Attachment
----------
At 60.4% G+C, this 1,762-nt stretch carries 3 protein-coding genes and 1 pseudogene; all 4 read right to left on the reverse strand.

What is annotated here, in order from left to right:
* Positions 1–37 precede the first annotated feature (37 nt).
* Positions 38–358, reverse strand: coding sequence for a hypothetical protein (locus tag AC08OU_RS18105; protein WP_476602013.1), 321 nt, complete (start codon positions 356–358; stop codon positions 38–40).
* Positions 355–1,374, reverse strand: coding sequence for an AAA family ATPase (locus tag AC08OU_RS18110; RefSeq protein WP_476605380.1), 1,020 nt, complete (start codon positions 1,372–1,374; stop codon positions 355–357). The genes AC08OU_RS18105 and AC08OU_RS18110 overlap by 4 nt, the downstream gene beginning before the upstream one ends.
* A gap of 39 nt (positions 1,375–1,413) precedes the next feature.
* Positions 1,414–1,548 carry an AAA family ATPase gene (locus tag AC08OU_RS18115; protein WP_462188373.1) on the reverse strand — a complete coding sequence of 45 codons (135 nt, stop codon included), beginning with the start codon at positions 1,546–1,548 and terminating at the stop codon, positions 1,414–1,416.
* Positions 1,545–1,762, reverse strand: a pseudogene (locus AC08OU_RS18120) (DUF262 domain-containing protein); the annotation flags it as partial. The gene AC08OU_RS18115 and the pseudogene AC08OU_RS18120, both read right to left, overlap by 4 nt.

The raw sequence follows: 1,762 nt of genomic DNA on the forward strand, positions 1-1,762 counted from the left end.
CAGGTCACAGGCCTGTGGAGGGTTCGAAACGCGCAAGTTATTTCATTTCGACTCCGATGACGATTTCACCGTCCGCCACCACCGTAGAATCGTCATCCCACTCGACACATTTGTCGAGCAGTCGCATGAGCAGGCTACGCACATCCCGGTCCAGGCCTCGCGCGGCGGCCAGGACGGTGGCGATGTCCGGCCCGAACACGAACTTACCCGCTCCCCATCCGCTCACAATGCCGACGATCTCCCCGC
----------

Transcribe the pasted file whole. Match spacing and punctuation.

At 60.4% G+C, this 1,762-nt stretch carries 3 protein-coding genes and 1 pseudogene; all 4 read right to left on the reverse strand.

What is annotated here, in order from left to right:
* Positions 1–37 precede the first annotated feature (37 nt).
* Positions 38–358, reverse strand: coding sequence for a hypothetical protein (locus tag AC08OU_RS18105; protein WP_476602013.1), 321 nt, complete (start codon positions 356–358; stop codon positions 38–40).
* Positions 355–1,374, reverse strand: coding sequence for an AAA family ATPase (locus tag AC08OU_RS18110; RefSeq protein WP_476605380.1), 1,020 nt, complete (start codon positions 1,372–1,374; stop codon positions 355–357). The genes AC08OU_RS18105 and AC08OU_RS18110 overlap by 4 nt, the downstream gene beginning before the upstream one ends.
* A gap of 39 nt (positions 1,375–1,413) precedes the next feature.
* Positions 1,414–1,548 carry an AAA family ATPase gene (locus tag AC08OU_RS18115; protein WP_462188373.1) on the reverse strand — a complete coding sequence of 45 codons (135 nt, stop codon included), beginning with the start codon at positions 1,546–1,548 and terminating at the stop codon, positions 1,414–1,416.
* Positions 1,545–1,762, reverse strand: a pseudogene (locus AC08OU_RS18120) (DUF262 domain-containing protein); the annotation flags it as partial. The gene AC08OU_RS18115 and the pseudogene AC08OU_RS18120, both read right to left, overlap by 4 nt.

The raw sequence follows: 1,762 nt of genomic DNA on the forward strand, positions 1-1,762 counted from the left end.
CAGGTCACAGGCCTGTGGAGGGTTCGAAACGCGCAAGTTATTTCATTTCGACTCCGATGACGATTTCACCGTCCGCCACCACCGTAGAATCGTCATCCCACTCGACACATTTGTCGAGCAGTCGCATGAGCAGGCTACGCACATCCCGGTCCAGGCCTCGCGCGGCGGCCAGGACGGTGGCGATGTCCGGCCCGAACACGAACTTACCCGCTCCCCATCCGCTCACAATGCCGACGATCTCCCCGC